Cervical cancer may be one of the most treatable and preventable cancers out there, but that doesn’t mean we shouldn’t worry about it. Education is important – not only for prevention and early detection, but also for underwriting. 

According to the National Cervical Cancer Coalition (NCCC), each year, an estimated 12,000 women are diagnosed with cervical cancer and one-third will die as a result. So even though the overall risk of cervical cancer has declined over the last few decades, it’s still a serious issue. 

Causes of cervical cancer

The human papillomavirus (HPV) is the most common infection known to cause cell changes on the cervix that can lead to cervical cancer. HPV is the most common sexually transmitted infection in the United States – so common, in fact, nearly all sexually active men and women will get it at some point in their lives, according to the Centers for Disease Control

Cervical cancer is preventable

Insuring Cervical Cancer

When it comes to insurance, your clients’ participation in regular Pap screenings not only helps reduce the risk of advanced cancer, it may also be viewed as a credit during the underwriting process. 

Earlier detection and successful treatment rates have also increased the insurability of individuals with a history of cervical cancer. Someone with a low-grade diagnosis can potentially secure a non-rated offer, and someone with a high-grade/early stage diagnosis could qualify for rated offers within a year, and possibly standard rates after three years. 

With so many variables involved – from the diagnosis/treatment details to carrier risk assessment – we’ve created a comprehensive questionnaire to assist you in your fact-finding efforts. 

No matter the situation, we encourage you to ask questions and get all the facts. Have a specific question? Check out the resources below or drop me a line and we'll be happy to help.

 

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About the Author

Dianne Leidigh has earned an unwavering reputation, among customers and constituents alike, as a respected partner and trusted resource. Through her personal commitment to continuous professional growth, she’s become an Associate of the Life Management Institute, Associate of Customer Service with LOMA, and an Associate of the Academy of Life Underwriting. As Dianne approaches her second decade in the brokerage life insurance industry, much of which dedicated to advocating risk, her passion for helping others, commitment to personal growth, and perseverance truly yield winning solutions!  

 

life insurance underwriting ask an underwriter cancer cervical cancer

Plants and Policies: A little care goes a long way


Protection

 

Editor’s Note: Because the need for regular insurance policy reviews never goes away, we decided to re-publish this post from 2015. When you’re done reading, be sure to water your plants – then go review your clients’ coverage.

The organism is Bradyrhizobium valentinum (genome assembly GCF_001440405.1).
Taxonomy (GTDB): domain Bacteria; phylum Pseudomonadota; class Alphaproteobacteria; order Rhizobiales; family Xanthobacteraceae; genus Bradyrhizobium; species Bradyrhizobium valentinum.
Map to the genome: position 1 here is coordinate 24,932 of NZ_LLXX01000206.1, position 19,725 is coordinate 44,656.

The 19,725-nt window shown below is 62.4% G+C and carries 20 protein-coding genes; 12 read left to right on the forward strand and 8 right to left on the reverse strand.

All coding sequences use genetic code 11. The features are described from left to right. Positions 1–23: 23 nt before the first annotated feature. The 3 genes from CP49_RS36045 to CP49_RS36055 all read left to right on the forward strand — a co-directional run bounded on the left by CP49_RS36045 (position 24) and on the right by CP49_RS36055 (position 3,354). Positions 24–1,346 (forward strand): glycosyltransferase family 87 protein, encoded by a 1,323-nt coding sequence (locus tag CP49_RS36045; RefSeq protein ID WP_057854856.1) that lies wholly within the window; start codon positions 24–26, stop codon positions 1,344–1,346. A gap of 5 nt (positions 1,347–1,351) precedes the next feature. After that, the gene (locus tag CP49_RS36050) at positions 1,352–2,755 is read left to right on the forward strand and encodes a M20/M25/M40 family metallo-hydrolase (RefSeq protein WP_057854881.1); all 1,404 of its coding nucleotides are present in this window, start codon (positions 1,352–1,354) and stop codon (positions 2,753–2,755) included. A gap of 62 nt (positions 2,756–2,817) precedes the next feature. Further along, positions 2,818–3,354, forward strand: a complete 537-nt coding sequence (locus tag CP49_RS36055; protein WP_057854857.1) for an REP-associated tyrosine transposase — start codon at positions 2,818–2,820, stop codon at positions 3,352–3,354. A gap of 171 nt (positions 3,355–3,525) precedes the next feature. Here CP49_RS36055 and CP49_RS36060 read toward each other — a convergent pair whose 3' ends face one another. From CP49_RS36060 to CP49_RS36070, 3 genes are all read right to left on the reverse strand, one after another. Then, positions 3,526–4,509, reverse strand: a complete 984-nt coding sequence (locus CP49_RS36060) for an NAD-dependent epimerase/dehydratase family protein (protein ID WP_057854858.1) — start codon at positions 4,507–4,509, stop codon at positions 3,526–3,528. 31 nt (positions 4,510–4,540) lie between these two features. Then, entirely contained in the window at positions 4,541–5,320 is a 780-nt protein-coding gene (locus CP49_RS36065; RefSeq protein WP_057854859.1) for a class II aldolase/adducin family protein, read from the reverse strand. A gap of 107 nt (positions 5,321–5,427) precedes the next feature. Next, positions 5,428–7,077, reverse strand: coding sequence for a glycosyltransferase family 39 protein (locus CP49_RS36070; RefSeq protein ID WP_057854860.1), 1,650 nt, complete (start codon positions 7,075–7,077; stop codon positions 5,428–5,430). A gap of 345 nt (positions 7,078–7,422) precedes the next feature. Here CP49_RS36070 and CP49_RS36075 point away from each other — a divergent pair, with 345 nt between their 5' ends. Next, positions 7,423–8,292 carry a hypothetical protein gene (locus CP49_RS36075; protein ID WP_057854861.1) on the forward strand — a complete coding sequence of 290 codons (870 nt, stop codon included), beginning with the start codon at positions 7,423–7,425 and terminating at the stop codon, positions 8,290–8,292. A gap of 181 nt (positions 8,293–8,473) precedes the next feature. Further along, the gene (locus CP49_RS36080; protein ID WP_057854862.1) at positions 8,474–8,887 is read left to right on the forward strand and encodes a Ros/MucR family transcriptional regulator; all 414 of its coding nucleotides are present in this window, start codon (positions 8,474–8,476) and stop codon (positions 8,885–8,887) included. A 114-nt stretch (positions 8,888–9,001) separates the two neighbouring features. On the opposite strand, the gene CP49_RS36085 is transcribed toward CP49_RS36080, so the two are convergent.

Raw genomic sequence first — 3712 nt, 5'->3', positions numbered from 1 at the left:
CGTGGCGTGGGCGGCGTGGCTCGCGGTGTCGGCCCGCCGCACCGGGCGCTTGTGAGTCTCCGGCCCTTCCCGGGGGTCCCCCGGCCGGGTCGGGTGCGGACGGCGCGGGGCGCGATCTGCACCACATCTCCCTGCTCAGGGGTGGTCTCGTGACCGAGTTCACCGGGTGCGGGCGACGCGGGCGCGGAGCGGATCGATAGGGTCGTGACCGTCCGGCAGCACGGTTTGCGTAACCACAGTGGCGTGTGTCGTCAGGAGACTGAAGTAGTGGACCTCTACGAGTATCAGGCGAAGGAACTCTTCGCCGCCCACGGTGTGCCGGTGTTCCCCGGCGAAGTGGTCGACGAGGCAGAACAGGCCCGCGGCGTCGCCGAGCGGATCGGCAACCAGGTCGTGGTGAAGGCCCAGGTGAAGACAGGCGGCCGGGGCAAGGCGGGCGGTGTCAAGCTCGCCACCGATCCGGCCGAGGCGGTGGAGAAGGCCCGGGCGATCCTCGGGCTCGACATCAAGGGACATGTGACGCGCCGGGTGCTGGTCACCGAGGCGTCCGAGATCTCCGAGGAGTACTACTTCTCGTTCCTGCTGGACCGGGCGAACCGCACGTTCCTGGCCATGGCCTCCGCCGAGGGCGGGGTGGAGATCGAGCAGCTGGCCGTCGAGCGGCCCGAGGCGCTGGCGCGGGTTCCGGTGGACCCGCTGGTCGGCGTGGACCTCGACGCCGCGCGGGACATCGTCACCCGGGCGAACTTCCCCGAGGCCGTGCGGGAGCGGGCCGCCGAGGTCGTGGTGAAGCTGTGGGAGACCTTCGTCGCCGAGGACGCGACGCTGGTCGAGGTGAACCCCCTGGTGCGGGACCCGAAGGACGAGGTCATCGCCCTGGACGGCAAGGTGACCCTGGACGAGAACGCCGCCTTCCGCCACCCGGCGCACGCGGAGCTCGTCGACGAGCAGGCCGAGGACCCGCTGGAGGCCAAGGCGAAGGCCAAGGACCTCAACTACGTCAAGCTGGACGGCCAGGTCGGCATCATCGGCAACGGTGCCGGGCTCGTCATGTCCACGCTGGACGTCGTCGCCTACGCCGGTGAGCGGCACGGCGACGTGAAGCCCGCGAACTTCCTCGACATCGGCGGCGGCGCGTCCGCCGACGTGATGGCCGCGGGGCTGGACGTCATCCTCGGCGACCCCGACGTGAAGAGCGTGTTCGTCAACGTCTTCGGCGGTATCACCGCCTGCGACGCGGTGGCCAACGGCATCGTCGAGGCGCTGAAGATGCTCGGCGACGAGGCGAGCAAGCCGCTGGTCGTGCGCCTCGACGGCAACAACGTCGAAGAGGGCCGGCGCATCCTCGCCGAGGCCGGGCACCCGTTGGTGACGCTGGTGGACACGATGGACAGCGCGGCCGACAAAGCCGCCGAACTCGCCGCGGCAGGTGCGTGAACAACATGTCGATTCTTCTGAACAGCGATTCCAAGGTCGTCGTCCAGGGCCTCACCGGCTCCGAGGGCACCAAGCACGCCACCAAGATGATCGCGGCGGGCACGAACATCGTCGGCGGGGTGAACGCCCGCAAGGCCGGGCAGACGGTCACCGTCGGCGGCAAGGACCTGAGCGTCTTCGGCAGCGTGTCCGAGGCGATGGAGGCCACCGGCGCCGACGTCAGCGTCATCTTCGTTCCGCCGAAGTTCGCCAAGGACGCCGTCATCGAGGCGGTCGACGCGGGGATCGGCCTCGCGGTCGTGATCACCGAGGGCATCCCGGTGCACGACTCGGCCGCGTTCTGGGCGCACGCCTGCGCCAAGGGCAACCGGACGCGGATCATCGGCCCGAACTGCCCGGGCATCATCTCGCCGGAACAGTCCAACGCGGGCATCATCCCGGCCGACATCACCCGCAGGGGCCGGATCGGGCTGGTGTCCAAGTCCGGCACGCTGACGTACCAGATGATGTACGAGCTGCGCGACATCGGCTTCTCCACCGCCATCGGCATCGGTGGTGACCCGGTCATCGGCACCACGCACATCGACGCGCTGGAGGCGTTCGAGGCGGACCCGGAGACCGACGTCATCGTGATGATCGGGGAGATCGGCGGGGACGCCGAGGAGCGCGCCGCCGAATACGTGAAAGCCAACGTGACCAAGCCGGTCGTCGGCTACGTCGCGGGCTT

It’s that time of year again! Houseplant Appreciation Day (celebrated Jan. 10) is finally upon us. It’s hard to believe it’s already been a year since we last took the time to celebrate the bond between man and shrub.

Houseplants offer many benefits: They filter our air, look great and can even reduce stress. As we all know, constant time, attention and care are all required to successfully tend to our green friends. Many of us are more than up to the task. 

Why then, do we neglect to care for one of our clients’ most important financial instruments: their life insurance?

Most financial professionals agree that a client’s life insurance holding should be reviewed every couple of years, or after any major life event (marriage, birth of a child, new job, retirement, etc.) If your clients own any form of cash value life insurance, reviewing the coverage regularly is even more important. Unfortunately, this rarely happens. 

Maybe it’s lack of insurance knowledge that keeps us from contacting our clients. Maybe we want to avoid the image of the “salesman.” Maybe we don’t even know who to ask for help. Whatever the reason, our Life Insurance Portfolio Analysis (LIPA) team can help you care for your clients’ policies and keep them from “wilting.” 

The Ash LIPA team is a dedicated group of people who specialize in the review of in-force life insurance. With a signed authorization from the policy owner or trustee, and a couple other items, they can order information from the issuing insurance company to “stress test” the health and viability of any insurance policy. 

After the in-force policy performance has been reviewed, the team can look at the marketplace today and determine if there are any potential improvements to be made. The life insurance industry is a fluid marketplace; products are constantly changing and evolving, just as your houseplants are constantly growing!

All joking aside, as financial professionals, life insurance review is critical for our clients. The consequences of a poorly managed policy can be devastating.  

So, on this Houseplant Appreciation Day, as you take time to celebrate the indoor flora in your life (or not) at least remember this: Your clients’ policies are like your houseplants – they don’t require a lot of upkeep, but they do require regular attention if you want them to thrive. 


About the Author

As part of the LIPA team at Ash Brokerage, Scott Behrendsen’s goal is to not only ensure clients have the best possible protection, but to also present the planning strategies and concepts in a concise format that’s easy to understand. He’s been in the insurance industry for 10 years, working in annuities, broker-dealer operations, and health insurance before joining Ash Brokerage. He has an extensive background in life insurance case design and advanced strategies. He’s currently pursuing an MBA in marketing.